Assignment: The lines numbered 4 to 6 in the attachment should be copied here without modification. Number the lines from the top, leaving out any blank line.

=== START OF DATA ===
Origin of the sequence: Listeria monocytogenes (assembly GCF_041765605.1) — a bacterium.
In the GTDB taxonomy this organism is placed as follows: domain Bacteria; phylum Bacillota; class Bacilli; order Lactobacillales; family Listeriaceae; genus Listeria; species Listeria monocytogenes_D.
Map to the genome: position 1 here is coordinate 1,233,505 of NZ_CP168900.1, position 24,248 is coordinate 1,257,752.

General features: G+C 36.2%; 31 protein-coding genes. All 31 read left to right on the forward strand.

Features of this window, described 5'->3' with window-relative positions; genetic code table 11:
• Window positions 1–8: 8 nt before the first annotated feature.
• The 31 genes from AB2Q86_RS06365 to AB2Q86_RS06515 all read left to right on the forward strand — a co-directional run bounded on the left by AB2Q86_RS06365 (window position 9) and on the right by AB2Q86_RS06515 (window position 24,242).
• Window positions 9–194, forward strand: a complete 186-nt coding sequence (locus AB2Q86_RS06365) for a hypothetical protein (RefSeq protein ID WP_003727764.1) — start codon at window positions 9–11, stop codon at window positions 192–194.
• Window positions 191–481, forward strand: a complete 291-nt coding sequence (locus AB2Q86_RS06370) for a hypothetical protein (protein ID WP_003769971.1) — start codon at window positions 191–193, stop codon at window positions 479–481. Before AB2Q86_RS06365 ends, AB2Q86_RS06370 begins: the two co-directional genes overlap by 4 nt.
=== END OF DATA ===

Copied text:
General features: G+C 36.2%; 31 protein-coding genes. All 31 read left to right on the forward strand.

Features of this window, described 5'->3' with window-relative positions; genetic code table 11:
• Window positions 1–8: 8 nt before the first annotated feature.